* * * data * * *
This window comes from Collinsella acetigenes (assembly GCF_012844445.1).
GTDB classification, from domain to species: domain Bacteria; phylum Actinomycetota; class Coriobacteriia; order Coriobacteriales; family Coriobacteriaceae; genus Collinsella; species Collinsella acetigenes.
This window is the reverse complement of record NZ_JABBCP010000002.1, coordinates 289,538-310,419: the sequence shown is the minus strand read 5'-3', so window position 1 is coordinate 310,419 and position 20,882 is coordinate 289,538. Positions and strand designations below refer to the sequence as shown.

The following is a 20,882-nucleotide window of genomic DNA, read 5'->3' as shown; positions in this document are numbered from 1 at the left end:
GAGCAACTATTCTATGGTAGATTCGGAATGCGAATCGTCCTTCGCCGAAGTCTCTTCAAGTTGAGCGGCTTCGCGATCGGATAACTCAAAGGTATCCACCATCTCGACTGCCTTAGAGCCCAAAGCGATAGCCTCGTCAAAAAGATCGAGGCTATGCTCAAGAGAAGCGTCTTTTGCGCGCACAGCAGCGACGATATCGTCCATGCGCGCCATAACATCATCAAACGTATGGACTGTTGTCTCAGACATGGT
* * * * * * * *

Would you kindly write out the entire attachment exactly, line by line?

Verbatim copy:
This window comes from Collinsella acetigenes (assembly GCF_012844445.1).
GTDB classification, from domain to species: domain Bacteria; phylum Actinomycetota; class Coriobacteriia; order Coriobacteriales; family Coriobacteriaceae; genus Collinsella; species Collinsella acetigenes.
This window is the reverse complement of record NZ_JABBCP010000002.1, coordinates 289,538-310,419: the sequence shown is the minus strand read 5'-3', so window position 1 is coordinate 310,419 and position 20,882 is coordinate 289,538. Positions and strand designations below refer to the sequence as shown.

The following is a 20,882-nucleotide window of genomic DNA, read 5'->3' as shown; positions in this document are numbered from 1 at the left end:
GAGCAACTATTCTATGGTAGATTCGGAATGCGAATCGTCCTTCGCCGAAGTCTCTTCAAGTTGAGCGGCTTCGCGATCGGATAACTCAAAGGTATCCACCATCTCGACTGCCTTAGAGCCCAAAGCGATAGCCTCGTCAAAAAGATCGAGGCTATGCTCAAGAGAAGCGTCTTTTGCGCGCACAGCAGCGACGATATCGTCCATGCGCGCCATAACATCATCAAACGTATGGACTGTTGTCTCAGACATGGT